Back in 2022, in his habitual oh-so-pleased-with-me way, Justin Trudeau praised himself for a 2019 commitment to plant two billion trees. Which shouldn’t have been hard in a country that is basically a giant forest anyway, with about 362 million hectares of forest out of 998.5 million hectares total containing an estimated 300 billion or so of the things which practically plant themselves, but was actually already badly off track.

Since we are a metric country I don’t have to tell you a hectare is 1/100th of a square kilometre, do I? It’s also 2.47 acres. But I do have to tell some people that in 2023 Jonathan Wilkinson, formerly Environment Minister and apparently still thinking he holds that job, suddenly tweeted that actually they were way ahead of their target, prompting Paul Wells to observe that “This triumphant announcement was reported pretty much as great news in most of the country’s news outlets. Here I intend no criticism of my friends in the older news organizations: they were having a busy day” with the Trudeaus’ separation.

Whereupon Wells rubbished his former colleagues because what they all missed, other than Boris Proulx at Le Devoir and thus in French so the rest of them missed it too, was that the Liberals simply added some other trees from another program to the total and claimed it was in the program that couldn’t plant a tree in a forest. Which you really wouldn’t think was hard or, especially in Canada, a novel challenge as rural broadband just might be if it also were not.

It should not need to be added that our various governments are also making a total mess of health care, immigration, housing, inflation and just about everything else. But since I’m on a Tristin Hopper binge today, I will quote his tweet that “Every once in a while, I try to think of a file that hasn’t gotten decisively worse under the Trudeau government. I usually settle on Parks Canada. If they were anything like the other federal agencies, Banff National Park would be overrun by cocaine-addled grizzlies.”

If it’s better with your provincial or municipal government, I’m surprised and jealous. But as soon as I read that tweet I thought the next thing we’re going to hear of is some policy disaster involving Parks Canada. Like where they changed their logo slightly, removing the cross-hatching from the beaver’s tail, after a $99,100 survey found that 75% of Canadians didn’t know what their logo was, but wouldn’t tell us what the change cost.

Now speaking of Russian, someone once claimed that the three scariest words in that language were “Oh, that’s weird.” As one imagines was said at Chernobyl in 1986 as the safety readings went all wonky. But I think they only said “Russian” because they happened to speak it; the point is universal.

That politicians would hold a high opinion of themselves is not surprising given the temptations of pride and our tendency to reward it. But I certainly think oh, that’s weird when Canadians retain their faith in “government” even as they lose faith in politicians and bureaucrats. I guess Reagan would find it funny.

P.S. While I’m on the subject, or rather subjects of government incompetence, public transit and citizen gullibility, Sabrina Maddeaux recently complained, also in the Post, about Toronto city officials telling obvious lies about streetcar noise, just one example among many of brazen obfuscation that somehow doesn’t make us flinch when governments seek power to curtail the Charter of Rights and Freedoms to fight “misinformation”.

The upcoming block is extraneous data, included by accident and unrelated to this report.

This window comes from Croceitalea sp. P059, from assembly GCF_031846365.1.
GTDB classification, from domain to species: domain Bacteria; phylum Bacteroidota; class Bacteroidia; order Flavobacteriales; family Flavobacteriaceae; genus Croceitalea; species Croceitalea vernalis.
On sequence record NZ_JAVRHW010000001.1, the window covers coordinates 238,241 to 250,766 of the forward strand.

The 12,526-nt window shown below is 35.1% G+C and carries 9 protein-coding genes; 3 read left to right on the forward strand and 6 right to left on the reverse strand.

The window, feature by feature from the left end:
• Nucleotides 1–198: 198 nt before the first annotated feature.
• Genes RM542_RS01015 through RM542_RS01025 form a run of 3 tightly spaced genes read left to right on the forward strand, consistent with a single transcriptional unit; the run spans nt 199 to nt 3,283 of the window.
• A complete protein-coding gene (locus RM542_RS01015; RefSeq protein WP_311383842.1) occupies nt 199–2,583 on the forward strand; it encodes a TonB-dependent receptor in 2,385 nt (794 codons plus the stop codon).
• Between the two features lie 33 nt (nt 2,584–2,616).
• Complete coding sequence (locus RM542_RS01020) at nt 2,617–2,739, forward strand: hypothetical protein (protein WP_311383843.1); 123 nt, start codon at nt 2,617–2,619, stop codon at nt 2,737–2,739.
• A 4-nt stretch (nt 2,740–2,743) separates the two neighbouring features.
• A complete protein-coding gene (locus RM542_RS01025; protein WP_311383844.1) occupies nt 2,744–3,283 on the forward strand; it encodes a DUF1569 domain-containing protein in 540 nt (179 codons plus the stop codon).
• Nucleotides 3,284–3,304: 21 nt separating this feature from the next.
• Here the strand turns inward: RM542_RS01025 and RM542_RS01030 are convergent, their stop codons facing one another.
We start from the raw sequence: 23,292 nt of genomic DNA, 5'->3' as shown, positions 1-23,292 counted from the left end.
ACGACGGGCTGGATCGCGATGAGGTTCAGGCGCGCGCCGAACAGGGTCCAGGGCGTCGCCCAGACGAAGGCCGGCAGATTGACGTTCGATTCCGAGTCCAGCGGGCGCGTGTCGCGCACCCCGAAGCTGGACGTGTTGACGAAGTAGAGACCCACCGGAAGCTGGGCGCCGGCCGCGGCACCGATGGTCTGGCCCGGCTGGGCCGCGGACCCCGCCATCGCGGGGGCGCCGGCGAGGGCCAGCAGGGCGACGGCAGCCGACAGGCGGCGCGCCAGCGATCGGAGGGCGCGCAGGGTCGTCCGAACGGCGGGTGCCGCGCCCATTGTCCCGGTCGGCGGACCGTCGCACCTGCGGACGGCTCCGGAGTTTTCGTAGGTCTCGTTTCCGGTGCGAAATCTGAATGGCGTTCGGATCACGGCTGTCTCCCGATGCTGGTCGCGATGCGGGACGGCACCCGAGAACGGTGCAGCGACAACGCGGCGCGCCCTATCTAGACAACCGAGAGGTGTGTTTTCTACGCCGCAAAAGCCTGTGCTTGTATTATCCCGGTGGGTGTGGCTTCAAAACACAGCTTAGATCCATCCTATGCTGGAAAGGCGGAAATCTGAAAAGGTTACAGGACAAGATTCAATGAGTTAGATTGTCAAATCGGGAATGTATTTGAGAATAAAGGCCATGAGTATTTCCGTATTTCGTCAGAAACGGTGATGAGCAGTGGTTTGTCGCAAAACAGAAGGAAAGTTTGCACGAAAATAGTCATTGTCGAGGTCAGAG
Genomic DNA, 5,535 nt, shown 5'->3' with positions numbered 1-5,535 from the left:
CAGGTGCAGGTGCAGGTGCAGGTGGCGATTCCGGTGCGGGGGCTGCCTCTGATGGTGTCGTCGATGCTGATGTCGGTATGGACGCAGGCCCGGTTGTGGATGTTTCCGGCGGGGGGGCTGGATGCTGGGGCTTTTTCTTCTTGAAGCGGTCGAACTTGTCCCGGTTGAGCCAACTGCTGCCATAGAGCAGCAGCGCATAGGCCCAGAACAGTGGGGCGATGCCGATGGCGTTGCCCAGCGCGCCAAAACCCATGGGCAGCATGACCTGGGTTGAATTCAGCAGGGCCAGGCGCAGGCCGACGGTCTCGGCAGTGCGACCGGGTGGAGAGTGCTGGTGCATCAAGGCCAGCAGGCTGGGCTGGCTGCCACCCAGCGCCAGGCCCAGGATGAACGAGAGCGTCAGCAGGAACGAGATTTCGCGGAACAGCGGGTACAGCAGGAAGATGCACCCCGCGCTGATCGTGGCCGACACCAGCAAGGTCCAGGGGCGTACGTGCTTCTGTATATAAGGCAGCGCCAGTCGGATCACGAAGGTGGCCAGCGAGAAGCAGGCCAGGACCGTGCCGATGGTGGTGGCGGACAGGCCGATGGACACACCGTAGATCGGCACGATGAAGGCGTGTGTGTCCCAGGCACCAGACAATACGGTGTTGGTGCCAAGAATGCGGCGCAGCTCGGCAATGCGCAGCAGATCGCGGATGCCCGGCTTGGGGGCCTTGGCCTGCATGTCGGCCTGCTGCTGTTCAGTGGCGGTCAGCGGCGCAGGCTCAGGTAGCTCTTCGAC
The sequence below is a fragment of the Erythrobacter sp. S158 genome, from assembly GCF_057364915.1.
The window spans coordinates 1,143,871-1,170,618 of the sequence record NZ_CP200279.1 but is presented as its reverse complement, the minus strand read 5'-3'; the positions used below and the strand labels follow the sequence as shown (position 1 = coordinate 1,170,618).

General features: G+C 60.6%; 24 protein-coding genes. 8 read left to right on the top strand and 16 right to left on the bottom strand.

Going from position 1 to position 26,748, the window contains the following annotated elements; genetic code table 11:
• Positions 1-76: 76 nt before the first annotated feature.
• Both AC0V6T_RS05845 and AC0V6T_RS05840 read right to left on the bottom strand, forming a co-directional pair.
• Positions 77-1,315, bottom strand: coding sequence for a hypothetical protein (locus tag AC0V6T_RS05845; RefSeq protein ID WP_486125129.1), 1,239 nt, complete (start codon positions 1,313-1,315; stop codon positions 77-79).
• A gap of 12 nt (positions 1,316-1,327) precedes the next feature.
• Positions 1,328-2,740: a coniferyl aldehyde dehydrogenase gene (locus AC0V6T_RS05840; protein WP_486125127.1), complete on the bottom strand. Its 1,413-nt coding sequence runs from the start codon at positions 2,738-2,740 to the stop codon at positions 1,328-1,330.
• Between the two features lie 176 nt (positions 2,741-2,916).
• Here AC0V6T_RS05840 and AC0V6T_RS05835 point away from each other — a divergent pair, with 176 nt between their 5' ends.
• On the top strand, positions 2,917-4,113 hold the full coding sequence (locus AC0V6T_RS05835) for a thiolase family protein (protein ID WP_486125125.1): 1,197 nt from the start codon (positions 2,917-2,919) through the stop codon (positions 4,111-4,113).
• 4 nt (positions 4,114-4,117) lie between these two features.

The views, opinions and positions expressed by columnists and contributors are the author’s alone. They do not inherently or expressly reflect the views, opinions and/or positions of our publication.

Doubtless there is a place where Heritage Minister Pablo Rodriguez’ egregious fumbling of the “C-18” attempt to squeeze money out of major social media platforms and drizzle it onto Canadian journalists would still have gotten him fired. As his incompetent lies about Paul Bernardo’s transfer to a medium security prison would have gotten serial comic bungler Marco Mendaciousino sacked. But it is not Justin Trudeau’s Canada.

Instead, in his latest doubling down on a policy problem layered onto an attitude problem, Trudeau has accused Google and Meta of “bullying”. A subject which, to be fair, he knows all about. He is, after all, the guy who personhandled fellow MPs on the floor of Parliament when he wasn’t getting his way on a vote. The one who preaches sunny ways and trendy socks, but snarls about fringe minorities who take up space.

To remind you, the idea behind C-18 was to force Google and Facebook to give some of their money to faltering Canadian media because these internet giants had a lot of it and we did not. There was no issue of their having stolen the money or acquired it under false pretences (except perhaps claiming online advertising works much as in-paper advertising used to, but there caveat emptor applies). The problem was just that the world had changed, and the mass-media business model of selling audiences to advertisers that could not fail for a century could not succeed in the Internet era.

Speaking as a journalist, I hate it. The Ottawa Citizen, where I began my ink-stained-wretch career shortly after email became a thing, long had a licence to print money. And it was nice to be getting some of it. But them days is gone. Throughout the 20th century, if you wanted a new mattress you looked at the ads in the front section of the paper, and for a used crib you looked in the Classifieds. Now you don’t. You look online. Good for you, bad for us.